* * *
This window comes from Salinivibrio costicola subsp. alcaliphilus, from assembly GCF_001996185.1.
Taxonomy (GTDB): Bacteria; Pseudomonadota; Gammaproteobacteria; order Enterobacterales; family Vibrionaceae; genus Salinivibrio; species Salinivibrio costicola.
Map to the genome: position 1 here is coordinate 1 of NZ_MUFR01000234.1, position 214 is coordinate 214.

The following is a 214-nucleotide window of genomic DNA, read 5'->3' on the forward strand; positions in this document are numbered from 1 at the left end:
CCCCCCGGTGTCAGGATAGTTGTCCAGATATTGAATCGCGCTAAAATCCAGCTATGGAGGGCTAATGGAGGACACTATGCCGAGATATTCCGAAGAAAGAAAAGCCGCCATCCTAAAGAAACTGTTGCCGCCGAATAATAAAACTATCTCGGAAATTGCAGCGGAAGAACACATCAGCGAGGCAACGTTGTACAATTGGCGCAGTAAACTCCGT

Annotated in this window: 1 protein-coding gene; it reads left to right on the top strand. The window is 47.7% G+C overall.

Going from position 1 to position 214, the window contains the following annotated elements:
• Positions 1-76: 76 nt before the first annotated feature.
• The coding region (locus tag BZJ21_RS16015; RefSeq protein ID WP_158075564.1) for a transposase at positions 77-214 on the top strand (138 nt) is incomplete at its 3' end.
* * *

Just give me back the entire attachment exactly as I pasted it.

This window comes from Salinivibrio costicola subsp. alcaliphilus, from assembly GCF_001996185.1.
Taxonomy (GTDB): Bacteria; Pseudomonadota; Gammaproteobacteria; order Enterobacterales; family Vibrionaceae; genus Salinivibrio; species Salinivibrio costicola.
Map to the genome: position 1 here is coordinate 1 of NZ_MUFR01000234.1, position 214 is coordinate 214.

The following is a 214-nucleotide window of genomic DNA, read 5'->3' on the forward strand; positions in this document are numbered from 1 at the left end:
CCCCCCGGTGTCAGGATAGTTGTCCAGATATTGAATCGCGCTAAAATCCAGCTATGGAGGGCTAATGGAGGACACTATGCCGAGATATTCCGAAGAAAGAAAAGCCGCCATCCTAAAGAAACTGTTGCCGCCGAATAATAAAACTATCTCGGAAATTGCAGCGGAAGAACACATCAGCGAGGCAACGTTGTACAATTGGCGCAGTAAACTCCGT

Annotated in this window: 1 protein-coding gene; it reads left to right on the top strand. The window is 47.7% G+C overall.

Going from position 1 to position 214, the window contains the following annotated elements:
• Positions 1-76: 76 nt before the first annotated feature.
• The coding region (locus tag BZJ21_RS16015; RefSeq protein ID WP_158075564.1) for a transposase at positions 77-214 on the top strand (138 nt) is incomplete at its 3' end.